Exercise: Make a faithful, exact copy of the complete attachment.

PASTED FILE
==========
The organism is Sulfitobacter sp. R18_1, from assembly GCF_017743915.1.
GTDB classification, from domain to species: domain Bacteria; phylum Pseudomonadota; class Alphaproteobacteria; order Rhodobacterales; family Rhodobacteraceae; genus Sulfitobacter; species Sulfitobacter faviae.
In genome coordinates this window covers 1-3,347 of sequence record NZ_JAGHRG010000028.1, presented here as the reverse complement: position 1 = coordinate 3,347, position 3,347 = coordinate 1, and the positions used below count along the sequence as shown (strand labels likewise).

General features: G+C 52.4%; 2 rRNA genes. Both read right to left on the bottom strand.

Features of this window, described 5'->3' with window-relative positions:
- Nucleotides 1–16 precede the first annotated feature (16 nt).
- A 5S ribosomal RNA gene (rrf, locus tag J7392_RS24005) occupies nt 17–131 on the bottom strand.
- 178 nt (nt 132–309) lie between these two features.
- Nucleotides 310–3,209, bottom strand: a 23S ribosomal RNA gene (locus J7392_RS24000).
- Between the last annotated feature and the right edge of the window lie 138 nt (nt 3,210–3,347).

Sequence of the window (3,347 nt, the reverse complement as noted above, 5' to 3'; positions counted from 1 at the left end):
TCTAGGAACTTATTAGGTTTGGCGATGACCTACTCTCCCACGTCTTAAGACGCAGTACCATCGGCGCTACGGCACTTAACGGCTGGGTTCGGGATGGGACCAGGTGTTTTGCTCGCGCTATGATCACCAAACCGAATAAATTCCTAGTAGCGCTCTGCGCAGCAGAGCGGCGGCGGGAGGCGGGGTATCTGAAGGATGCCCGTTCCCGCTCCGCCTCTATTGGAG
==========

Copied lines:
The organism is Sulfitobacter sp. R18_1, from assembly GCF_017743915.1.
GTDB classification, from domain to species: domain Bacteria; phylum Pseudomonadota; class Alphaproteobacteria; order Rhodobacterales; family Rhodobacteraceae; genus Sulfitobacter; species Sulfitobacter faviae.
In genome coordinates this window covers 1-3,347 of sequence record NZ_JAGHRG010000028.1, presented here as the reverse complement: position 1 = coordinate 3,347, position 3,347 = coordinate 1, and the positions used below count along the sequence as shown (strand labels likewise).

General features: G+C 52.4%; 2 rRNA genes. Both read right to left on the bottom strand.

Features of this window, described 5'->3' with window-relative positions:
- Nucleotides 1–16 precede the first annotated feature (16 nt).
- A 5S ribosomal RNA gene (rrf, locus tag J7392_RS24005) occupies nt 17–131 on the bottom strand.
- 178 nt (nt 132–309) lie between these two features.
- Nucleotides 310–3,209, bottom strand: a 23S ribosomal RNA gene (locus J7392_RS24000).
- Between the last annotated feature and the right edge of the window lie 138 nt (nt 3,210–3,347).

Sequence of the window (3,347 nt, the reverse complement as noted above, 5' to 3'; positions counted from 1 at the left end):
TCTAGGAACTTATTAGGTTTGGCGATGACCTACTCTCCCACGTCTTAAGACGCAGTACCATCGGCGCTACGGCACTTAACGGCTGGGTTCGGGATGGGACCAGGTGTTTTGCTCGCGCTATGATCACCAAACCGAATAAATTCCTAGTAGCGCTCTGCGCAGCAGAGCGGCGGCGGGAGGCGGGGTATCTGAAGGATGCCCGTTCCCGCTCCGCCTCTATTGGAG